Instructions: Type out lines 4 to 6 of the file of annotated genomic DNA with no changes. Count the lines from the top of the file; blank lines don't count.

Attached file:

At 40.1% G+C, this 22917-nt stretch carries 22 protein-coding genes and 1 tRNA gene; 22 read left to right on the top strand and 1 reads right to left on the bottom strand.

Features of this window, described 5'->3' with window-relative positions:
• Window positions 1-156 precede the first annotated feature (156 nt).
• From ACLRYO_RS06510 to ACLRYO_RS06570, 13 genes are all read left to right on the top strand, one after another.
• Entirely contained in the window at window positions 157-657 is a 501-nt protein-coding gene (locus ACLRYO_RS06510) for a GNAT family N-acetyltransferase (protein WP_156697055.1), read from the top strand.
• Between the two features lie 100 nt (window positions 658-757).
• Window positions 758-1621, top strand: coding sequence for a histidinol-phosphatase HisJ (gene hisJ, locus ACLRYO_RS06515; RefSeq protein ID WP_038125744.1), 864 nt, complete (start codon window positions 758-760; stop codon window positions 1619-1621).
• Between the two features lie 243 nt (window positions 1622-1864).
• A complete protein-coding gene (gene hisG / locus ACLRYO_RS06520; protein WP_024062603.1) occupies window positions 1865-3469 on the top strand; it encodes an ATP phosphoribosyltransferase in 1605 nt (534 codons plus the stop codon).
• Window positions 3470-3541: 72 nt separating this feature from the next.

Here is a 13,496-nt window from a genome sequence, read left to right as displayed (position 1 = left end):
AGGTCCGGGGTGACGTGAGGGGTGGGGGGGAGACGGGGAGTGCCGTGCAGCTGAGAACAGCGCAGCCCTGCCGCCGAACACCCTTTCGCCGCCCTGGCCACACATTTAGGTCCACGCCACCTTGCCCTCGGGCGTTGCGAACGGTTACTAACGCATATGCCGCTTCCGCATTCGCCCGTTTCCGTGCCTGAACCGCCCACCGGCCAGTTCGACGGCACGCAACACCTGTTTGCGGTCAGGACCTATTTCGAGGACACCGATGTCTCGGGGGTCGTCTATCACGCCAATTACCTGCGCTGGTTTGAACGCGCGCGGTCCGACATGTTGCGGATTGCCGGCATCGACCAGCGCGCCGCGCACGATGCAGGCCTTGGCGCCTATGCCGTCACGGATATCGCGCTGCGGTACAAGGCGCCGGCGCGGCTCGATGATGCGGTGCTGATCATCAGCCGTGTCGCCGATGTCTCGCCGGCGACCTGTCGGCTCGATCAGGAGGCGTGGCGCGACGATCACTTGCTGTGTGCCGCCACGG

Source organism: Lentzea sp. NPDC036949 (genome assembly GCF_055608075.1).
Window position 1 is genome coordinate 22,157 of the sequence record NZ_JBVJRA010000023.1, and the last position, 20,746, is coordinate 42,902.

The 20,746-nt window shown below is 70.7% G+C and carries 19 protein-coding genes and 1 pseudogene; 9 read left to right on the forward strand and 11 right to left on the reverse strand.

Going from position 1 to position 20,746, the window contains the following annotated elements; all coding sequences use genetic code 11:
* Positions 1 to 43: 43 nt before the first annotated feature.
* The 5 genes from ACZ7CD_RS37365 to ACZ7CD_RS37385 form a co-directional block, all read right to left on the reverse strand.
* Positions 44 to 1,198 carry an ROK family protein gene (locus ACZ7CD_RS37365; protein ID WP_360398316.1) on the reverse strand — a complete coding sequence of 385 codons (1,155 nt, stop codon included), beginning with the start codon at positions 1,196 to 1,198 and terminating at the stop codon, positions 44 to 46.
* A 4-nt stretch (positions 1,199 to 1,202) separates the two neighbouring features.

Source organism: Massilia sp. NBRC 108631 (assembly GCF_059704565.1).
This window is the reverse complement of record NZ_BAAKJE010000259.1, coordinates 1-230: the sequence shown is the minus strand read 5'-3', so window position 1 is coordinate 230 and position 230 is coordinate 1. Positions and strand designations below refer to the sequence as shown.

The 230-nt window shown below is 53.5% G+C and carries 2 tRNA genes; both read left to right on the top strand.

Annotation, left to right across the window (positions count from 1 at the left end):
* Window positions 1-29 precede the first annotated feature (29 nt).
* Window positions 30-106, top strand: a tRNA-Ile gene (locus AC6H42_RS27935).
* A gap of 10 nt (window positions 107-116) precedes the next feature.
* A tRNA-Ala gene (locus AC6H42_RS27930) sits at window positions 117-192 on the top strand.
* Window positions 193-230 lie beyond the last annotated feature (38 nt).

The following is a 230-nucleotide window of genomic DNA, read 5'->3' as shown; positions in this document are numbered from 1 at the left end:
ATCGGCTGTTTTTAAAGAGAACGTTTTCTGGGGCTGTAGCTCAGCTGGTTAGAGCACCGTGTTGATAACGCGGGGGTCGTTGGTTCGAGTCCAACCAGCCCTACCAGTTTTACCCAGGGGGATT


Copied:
• From ACLRYO_RS06510 to ACLRYO_RS06570, 13 genes are all read left to right on the top strand, one after another.
• Entirely contained in the window at window positions 157-657 is a 501-nt protein-coding gene (locus ACLRYO_RS06510) for a GNAT family N-acetyltransferase (protein WP_156697055.1), read from the top strand.
• Between the two features lie 100 nt (window positions 658-757).